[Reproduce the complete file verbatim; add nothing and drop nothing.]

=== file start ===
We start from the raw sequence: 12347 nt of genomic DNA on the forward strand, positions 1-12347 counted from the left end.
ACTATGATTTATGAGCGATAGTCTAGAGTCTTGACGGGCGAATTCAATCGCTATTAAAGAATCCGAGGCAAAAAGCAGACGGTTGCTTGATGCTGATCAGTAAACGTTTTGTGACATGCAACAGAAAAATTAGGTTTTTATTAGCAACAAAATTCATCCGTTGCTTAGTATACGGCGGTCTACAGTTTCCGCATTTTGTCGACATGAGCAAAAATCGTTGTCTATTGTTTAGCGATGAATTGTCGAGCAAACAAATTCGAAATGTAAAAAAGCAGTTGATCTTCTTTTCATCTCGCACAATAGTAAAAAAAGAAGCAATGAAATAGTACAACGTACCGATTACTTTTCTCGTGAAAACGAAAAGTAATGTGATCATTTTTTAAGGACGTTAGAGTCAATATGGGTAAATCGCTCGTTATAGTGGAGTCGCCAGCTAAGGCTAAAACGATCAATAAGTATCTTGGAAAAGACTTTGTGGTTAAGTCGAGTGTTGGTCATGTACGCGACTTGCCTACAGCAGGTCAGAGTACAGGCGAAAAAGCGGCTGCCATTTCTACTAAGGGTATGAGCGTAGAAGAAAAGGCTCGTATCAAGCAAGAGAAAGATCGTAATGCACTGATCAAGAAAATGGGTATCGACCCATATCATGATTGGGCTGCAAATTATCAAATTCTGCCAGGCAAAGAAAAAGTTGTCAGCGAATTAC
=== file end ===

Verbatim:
We start from the raw sequence: 12347 nt of genomic DNA on the forward strand, positions 1-12347 counted from the left end.
ACTATGATTTATGAGCGATAGTCTAGAGTCTTGACGGGCGAATTCAATCGCTATTAAAGAATCCGAGGCAAAAAGCAGACGGTTGCTTGATGCTGATCAGTAAACGTTTTGTGACATGCAACAGAAAAATTAGGTTTTTATTAGCAACAAAATTCATCCGTTGCTTAGTATACGGCGGTCTACAGTTTCCGCATTTTGTCGACATGAGCAAAAATCGTTGTCTATTGTTTAGCGATGAATTGTCGAGCAAACAAATTCGAAATGTAAAAAAGCAGTTGATCTTCTTTTCATCTCGCACAATAGTAAAAAAAGAAGCAATGAAATAGTACAACGTACCGATTACTTTTCTCGTGAAAACGAAAAGTAATGTGATCATTTTTTAAGGACGTTAGAGTCAATATGGGTAAATCGCTCGTTATAGTGGAGTCGCCAGCTAAGGCTAAAACGATCAATAAGTATCTTGGAAAAGACTTTGTGGTTAAGTCGAGTGTTGGTCATGTACGCGACTTGCCTACAGCAGGTCAGAGTACAGGCGAAAAAGCGGCTGCCATTTCTACTAAGGGTATGAGCGTAGAAGAAAAGGCTCGTATCAAGCAAGAGAAAGATCGTAATGCACTGATCAAGAAAATGGGTATCGACCCATATCATGATTGGGCTGCAAATTATCAAATTCTGCCAGGCAAAGAAAAAGTTGTCAGCGAATTAC